On October 26, 1983, Fernhoff filed the current action, a petition for writ of mandamus against the Planning Agency, in state court. The Planning Agency removed the proceeding to the United States District Court. Fernhoff seeks a writ of mandamus declaring that the Planning Agency is without jurisdiction to prohibit his development project or, in the alternative, directing it to grant all necessary approvals for the project. In a published opinion, the district court granted the Planning Agency's motion for summary judgment on November 30, 1984. Fernhoff v. Tahoe Regional Planning Agency, 599 F.Supp. 185 (D.Nev.1984). Fernhoff appeals.2


In the district court, the Planning Agency moved for dismissal pursuant to Fed.R.Civ.P. 12(b), and Fernhoff responded. Both parties relied upon matters outside the pleadings. The district judge, construing the Planning Agency's motion as one for summary judgment, granted the motion without an oral hearing. Fernhoff then moved for "Reconsideration, For Oral Hearing and For New Trial." The district court denied Fernhoff's motion, again without an oral hearing. Fernhoff contends the district court erred by granting summary judgment without notice or hearing and by denying his motion for reconsideration without notice or hearing.

A. Notice — Summary Judgment

Although Fernhoff's argument on this point is not clear, we assume his contention is that the district court should have given him adequate notice that it was considering the Planning Agency's motion as one for summary judgment instead of one for dismissal. However, Fernhoff requested the district court to treat the motion as one for summary judgment.3 He cannot now complain that the court did so.

B. Hearing — Summary Judgment

In Dredge Corp. v. Penny, 338 F.2d 456 (9th Cir.1964), we stated that "a district court may not, by rule or otherwise, preclude a party from requesting oral argument, nor deny such a request when made by a party opposing the motion unless the motion for summary judgment is denied." Id. at 462 (footnote omitted). However, district courts are authorized "to provide by rule that a party desiring oral argument on a motion for summary judgment must apply therefor, in the absence of which oral argument will be deemed to have been waived." Id. at 461-62; see also Demarest v. United States, 718 F.2d 964, 968 (9th Cir.) cert. denied, 466 U.S. 950, 104 S.Ct. 2150, 80 L.Ed.2d 536 (1984). The United States District Court for the District of Nevada has adopted such a rule. Rules of Practice 16(g).

Fernhoff made no specific request for an oral hearing on the Planning Agency's motion. A district court's failure to grant an oral hearing on a motion for summary judgment does not constitute reversible error in the absence of prejudice. Houston v. Bryan, 725 F.2d 516, 518 (9th Cir.1984). Here, nothing in the record, briefs, or oral argument suggests any prejudice resulting from the district court's actions.

C. Motion for Reconsideration

Fernhoff does not explain his contention that the district court erred by failing to provide him notice or a hearing before denying his motion for reconsideration; instead, on appeal he argues only that the court erred by not considering three exhibits attached to his motion that allegedly evidence the Planning Agency's bad intent. Fernhoff has never explained, either in the court below or on appeal, why he did not present this evidence earlier or how the court's failure to consider the exhibits was prejudicial to his case. At any rate, given our disposition of the matter, any error by the district court in failing to consider the additional evidence or to hold an oral hearing would be harmless.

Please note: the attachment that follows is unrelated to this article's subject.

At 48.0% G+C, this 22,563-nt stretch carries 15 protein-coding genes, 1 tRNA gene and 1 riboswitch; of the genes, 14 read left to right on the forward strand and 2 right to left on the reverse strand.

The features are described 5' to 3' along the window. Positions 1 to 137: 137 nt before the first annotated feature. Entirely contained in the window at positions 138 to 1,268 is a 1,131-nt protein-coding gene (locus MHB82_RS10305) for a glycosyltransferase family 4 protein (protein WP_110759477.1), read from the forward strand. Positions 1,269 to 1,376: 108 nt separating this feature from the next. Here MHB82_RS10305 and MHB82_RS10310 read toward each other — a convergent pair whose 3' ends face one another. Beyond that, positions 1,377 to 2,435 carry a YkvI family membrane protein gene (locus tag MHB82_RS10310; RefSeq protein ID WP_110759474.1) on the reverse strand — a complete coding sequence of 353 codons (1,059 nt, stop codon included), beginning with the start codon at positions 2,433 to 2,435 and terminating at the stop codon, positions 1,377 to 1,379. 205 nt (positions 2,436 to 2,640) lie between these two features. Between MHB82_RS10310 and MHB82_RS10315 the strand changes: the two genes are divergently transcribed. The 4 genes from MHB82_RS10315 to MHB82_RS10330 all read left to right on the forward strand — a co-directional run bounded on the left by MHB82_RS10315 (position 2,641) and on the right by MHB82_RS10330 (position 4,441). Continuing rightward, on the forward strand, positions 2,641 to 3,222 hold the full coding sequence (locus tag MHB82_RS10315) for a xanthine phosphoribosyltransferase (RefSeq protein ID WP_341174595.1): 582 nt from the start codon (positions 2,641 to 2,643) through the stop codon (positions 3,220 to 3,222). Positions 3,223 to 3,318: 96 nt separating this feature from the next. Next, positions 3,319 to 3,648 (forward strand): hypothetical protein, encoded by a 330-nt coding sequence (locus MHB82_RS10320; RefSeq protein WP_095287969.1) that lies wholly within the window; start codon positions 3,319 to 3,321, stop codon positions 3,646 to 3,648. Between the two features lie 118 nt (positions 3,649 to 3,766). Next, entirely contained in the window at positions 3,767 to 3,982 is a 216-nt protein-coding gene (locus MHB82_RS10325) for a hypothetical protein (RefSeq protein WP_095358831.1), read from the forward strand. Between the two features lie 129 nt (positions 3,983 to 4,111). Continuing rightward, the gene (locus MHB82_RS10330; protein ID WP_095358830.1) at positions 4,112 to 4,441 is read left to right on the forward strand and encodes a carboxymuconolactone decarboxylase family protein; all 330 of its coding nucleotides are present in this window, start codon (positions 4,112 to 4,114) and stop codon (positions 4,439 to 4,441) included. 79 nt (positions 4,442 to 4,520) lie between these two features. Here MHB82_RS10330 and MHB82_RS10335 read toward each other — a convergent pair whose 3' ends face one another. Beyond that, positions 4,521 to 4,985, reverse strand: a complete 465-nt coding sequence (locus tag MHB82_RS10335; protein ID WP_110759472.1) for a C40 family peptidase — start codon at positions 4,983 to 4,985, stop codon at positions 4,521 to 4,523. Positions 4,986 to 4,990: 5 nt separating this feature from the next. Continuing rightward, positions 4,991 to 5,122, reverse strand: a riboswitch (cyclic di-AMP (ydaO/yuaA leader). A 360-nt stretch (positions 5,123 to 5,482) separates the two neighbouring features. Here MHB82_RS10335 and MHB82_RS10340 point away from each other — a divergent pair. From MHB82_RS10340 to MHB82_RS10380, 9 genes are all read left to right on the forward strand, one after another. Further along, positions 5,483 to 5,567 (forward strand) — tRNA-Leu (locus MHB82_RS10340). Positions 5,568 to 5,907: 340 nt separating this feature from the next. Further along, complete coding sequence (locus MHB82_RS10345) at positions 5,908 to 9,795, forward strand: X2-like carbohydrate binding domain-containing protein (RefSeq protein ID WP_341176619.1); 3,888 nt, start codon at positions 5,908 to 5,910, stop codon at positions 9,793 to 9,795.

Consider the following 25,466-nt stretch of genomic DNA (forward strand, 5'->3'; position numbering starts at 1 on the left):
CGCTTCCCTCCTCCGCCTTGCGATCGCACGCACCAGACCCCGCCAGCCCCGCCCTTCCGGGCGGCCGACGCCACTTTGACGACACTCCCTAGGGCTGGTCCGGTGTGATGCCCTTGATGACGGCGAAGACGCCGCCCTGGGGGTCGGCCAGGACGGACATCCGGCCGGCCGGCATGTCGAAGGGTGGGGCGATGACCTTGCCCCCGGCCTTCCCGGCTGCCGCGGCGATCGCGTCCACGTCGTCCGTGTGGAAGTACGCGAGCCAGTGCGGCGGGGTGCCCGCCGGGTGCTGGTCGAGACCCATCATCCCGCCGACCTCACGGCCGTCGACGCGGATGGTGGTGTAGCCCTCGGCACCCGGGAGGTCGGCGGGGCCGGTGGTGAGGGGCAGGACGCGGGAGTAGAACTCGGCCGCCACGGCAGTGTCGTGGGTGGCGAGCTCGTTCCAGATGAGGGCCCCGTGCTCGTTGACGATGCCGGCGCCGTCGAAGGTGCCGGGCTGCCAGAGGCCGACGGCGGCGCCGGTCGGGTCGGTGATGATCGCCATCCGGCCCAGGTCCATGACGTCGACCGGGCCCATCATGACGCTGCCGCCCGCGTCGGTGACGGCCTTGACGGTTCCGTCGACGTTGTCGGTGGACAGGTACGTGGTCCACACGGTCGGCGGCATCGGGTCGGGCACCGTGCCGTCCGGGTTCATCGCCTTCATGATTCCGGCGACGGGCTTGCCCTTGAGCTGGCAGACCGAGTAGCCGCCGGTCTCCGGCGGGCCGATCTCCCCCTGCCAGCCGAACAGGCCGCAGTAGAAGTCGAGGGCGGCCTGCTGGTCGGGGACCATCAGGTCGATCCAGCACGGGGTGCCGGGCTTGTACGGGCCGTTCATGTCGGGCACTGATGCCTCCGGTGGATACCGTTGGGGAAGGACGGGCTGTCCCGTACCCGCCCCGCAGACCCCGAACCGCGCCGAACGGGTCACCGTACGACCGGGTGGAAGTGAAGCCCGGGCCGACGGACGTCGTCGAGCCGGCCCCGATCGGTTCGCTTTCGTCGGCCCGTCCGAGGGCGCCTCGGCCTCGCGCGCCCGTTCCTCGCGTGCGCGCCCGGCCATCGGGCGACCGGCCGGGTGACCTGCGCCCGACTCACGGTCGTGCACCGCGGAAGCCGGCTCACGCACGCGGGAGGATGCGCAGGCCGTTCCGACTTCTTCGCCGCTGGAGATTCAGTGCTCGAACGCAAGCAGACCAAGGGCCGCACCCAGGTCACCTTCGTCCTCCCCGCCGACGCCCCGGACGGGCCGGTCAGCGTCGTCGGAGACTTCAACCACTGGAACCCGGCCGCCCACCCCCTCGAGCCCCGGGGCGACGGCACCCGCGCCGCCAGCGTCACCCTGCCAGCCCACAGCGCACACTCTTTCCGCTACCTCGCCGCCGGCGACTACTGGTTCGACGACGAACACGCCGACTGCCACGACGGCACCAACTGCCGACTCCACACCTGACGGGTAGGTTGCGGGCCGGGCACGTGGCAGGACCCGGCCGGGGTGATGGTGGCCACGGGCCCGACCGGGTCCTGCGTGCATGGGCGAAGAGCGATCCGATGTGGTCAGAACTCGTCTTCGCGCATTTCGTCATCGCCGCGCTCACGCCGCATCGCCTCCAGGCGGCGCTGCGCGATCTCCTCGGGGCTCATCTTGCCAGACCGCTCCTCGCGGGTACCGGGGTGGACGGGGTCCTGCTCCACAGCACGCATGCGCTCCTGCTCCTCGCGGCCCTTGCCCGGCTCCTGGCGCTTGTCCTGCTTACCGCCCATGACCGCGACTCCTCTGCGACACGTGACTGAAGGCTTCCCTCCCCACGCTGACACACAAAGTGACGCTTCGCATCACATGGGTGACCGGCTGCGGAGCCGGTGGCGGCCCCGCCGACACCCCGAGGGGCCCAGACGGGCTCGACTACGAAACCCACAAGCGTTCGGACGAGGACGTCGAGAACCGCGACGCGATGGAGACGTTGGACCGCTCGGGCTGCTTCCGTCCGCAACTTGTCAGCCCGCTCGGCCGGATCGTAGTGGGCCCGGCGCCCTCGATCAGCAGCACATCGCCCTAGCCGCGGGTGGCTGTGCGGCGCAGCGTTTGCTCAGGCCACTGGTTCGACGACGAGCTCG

Fernhoff argues that the Planning Agency has already effectively approved his development project. Consequently, he argues, the Planning Agency should be required to fulfill its duty to issue the necessary permits for completion of the development.

In May 1978, when Fernhoff attempted to clear an area for the road, permits required for various improvements or uses of land under the Planning Agency's jurisdiction fell into one of two general categories. First, there were those permits required by a "permit-issuing authority," such as Douglas County, but not required by Planning Agency ordinances. Those permits became final without the necessity of review by the Planning Agency, although the Agency still retained some authority to challenge them on the ground that they violated its ordinances. See TRPA Land Use Ordinance 4.31 (1978). The permit Fernhoff needed in order to divide his property into four parcels fell into this category. The second group of permits consisted of those which were required by a Planning Agency ordinance. Those permits also were to be issued by the permit-issuing authority, Land Use Ordinance 4.10(2), but were to be reviewed subsequently by the Planning Agency, id. 4.32. Article VI(k) of the Tahoe Regional Planning Compact provided that if the Planning Agency were required to review a project but failed to take final action within 60 days after receiving the proposal, the project was "deemed approved." 83 Stat. 367-68. The permit Fernhoff needed in order to construct the road fell into this latter category. See Land Use Ordinance 7.12(25).

Fernhoff contends that he had all necessary authorizations from Douglas County both to subdivide his property and to construct the road once he fulfilled the conditions attached to the County's tentative approval of his parcel map in December, 1977. He points out that both the subdivision and the road were depicted on his parcel map and argues that at that time it was the County's practice to issue a single permit to cover both the division of the land and the construction of the road. He further contends that his parcel map, which included both the subdivision and the road, was "deemed approved" by the Planning Agency because it failed to act on his application within 60 days of receiving the map in December 1977.4 Finally, Fernhoff argues that the Planning Agency's right to seek judicial review terminated 25 days after it was deemed to have approved his map. We reject Fernhoff's argument.